Charging challenges with Kia e-Niro, Kia e-Soul & Hyundai Kona 2020

Update 26.11.20

A number of tests have now been carried out and new software has now been completed which corrects this error. We recommend that anyone who has a car supplied with a 3-phase on-board charger (11 kW) before October/November 2020 contact their dealer to get this update. It is a Service Action that is active from KIA Norway and will basically be updated at the next service.

A security issue was identified with the latest version of the Kia e-Niro (2020 model), Kia e-Soul (2020 model) and Hyundai Kona (2020 model) with built-in 3-phase on-board charger.

Under certain circumstances, the vehicles will short-circuit the power supply when used in conjunction with a charging station that supports both 3-phase and 1-phase charging. This is especially the case when switching from 3-phase to 1-phase charging (load and phase balancing). This can lead to:

  • The main fuse trips and must be flipped up. Alternatively, it must be replaced if it has been damaged
  • Damage to the charging station / charging equipment - the equipment is repaired or replaced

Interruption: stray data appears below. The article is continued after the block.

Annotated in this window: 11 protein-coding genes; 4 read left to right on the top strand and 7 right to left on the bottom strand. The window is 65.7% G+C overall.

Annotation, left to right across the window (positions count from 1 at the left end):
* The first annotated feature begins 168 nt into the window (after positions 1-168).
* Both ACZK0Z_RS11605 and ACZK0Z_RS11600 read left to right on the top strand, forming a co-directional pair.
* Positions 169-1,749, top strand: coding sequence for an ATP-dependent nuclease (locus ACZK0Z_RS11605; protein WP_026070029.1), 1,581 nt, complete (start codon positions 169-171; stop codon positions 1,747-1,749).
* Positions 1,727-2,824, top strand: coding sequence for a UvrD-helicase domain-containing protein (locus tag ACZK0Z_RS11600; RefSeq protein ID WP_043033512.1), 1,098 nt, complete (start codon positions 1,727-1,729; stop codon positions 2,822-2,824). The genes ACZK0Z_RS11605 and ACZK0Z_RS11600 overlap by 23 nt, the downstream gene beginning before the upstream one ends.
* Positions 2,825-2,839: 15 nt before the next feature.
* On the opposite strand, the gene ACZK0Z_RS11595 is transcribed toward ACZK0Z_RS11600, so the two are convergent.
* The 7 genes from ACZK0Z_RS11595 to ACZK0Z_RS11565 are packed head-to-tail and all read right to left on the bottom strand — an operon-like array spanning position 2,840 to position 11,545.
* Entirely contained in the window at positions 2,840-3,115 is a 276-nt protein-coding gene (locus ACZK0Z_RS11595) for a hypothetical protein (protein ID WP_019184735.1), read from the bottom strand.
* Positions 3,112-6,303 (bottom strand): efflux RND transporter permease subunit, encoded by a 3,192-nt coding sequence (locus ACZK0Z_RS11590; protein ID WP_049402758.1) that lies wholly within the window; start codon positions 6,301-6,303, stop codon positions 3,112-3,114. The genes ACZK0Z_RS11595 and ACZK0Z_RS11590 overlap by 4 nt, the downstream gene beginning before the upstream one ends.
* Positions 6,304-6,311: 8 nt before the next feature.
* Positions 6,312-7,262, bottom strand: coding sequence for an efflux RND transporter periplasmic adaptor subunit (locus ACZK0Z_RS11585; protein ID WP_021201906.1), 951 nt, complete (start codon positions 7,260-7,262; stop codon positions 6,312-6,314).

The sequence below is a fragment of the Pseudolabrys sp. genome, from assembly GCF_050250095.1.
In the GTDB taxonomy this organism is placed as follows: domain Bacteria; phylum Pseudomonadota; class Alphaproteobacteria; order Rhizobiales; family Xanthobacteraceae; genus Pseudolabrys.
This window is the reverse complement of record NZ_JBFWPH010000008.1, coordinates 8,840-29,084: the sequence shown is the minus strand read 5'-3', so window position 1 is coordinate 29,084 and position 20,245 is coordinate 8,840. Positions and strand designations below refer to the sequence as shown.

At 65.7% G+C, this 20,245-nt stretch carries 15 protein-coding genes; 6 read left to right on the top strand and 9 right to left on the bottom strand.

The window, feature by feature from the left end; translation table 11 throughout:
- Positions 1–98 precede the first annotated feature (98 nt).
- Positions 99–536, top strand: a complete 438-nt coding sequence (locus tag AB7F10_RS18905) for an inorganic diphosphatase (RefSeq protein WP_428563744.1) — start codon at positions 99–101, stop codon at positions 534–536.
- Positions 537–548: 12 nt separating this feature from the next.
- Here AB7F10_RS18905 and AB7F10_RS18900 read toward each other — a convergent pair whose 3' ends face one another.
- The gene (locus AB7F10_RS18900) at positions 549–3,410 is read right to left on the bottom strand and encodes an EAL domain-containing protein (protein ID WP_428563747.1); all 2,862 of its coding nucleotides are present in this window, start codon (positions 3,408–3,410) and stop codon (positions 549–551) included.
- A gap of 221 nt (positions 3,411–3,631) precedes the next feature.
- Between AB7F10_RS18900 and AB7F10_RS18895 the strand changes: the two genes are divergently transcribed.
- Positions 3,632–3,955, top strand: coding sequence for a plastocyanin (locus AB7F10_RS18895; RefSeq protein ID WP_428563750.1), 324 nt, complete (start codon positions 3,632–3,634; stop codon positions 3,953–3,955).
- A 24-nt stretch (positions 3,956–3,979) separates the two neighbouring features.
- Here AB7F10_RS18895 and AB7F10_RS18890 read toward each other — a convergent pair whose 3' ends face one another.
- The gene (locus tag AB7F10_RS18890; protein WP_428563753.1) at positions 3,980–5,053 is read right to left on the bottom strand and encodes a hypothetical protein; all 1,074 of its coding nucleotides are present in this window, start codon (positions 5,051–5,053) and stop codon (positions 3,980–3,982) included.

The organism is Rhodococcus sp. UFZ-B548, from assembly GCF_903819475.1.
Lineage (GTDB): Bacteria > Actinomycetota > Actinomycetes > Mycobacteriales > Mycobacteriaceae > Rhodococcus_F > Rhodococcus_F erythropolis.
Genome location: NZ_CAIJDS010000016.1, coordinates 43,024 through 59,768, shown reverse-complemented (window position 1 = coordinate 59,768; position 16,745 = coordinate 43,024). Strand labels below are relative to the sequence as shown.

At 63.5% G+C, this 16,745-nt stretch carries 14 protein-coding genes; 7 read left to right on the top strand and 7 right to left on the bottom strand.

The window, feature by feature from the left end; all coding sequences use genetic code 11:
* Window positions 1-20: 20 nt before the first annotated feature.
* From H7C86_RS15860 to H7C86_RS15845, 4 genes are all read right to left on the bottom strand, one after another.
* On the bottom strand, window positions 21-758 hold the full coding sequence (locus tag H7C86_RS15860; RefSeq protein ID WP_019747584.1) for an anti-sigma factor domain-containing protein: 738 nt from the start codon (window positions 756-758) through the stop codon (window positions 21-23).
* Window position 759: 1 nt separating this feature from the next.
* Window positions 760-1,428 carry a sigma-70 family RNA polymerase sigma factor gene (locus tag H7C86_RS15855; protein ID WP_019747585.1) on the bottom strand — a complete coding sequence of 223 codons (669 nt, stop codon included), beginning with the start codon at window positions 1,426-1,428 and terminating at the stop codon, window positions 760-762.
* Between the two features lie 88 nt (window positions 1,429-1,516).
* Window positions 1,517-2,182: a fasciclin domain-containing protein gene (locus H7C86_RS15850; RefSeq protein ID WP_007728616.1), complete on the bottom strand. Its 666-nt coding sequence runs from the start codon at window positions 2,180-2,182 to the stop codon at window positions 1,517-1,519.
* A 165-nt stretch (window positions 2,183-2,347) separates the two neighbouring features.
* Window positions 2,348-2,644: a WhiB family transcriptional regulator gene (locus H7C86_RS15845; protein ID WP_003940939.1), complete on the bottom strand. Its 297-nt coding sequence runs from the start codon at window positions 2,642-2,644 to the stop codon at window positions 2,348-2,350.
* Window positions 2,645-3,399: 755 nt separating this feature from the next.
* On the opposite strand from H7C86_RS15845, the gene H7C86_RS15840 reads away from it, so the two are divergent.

• Potential damage to vehicle / car

We have been made aware of this problem by our customers, and we know that the problem affects several charging boxes. We have already informed our manufacturers about this challenge.

To protect all our customers, we recommend either:

  • Disable phase balancing
  • Only to charge with either 1-phase or 3-phase
  • If you are going to switch between 1- and 3-phase charging, you must disconnect the car first

    What is the cause of this problem?

    Normally when the vehicles charge with more than 16A from a 1-phase supply, the majority of cars use a relay to physically connect the supply phases L1 + L2. As many vehicles have two 3.6 kW 1-phase chargers, these are connected in parallel to be able to produce 7.2 kW from a charging box with 1-phase supply.

    The usual sequence for charging and phase balancing / changing phases:

    • The charging station instructs the vehicle to stop charging
    • The charging station opens the contactors and isolates the output to the vehicle
    • The charging station sends a reset command to the vehicle via the CP cable
    • Then restarts the charging process in 3-phase mode
    • When the vehicle signals that it is ready to charge, the contactors close to allow current to flow through

    In this case, the vehicles have 3 1-phase chargers of 3.6 kW which produce a total of 11 kW with 3-phase charging. The challenge seems to be when the charging stations want to go from 1-phase to 3-phase charging, the vehicles do not disconnect the relay between L1 and L2 (despite the reset signal) and thus short-circuit L1 and L2 despite the power supply being isolated before the contactors switch on again.

    All other cars that support 3-phase charging such as e.g. Tesla Model S/X/3, Renault ZOE, Audi e-Tron etc. react as they should and charge safely.


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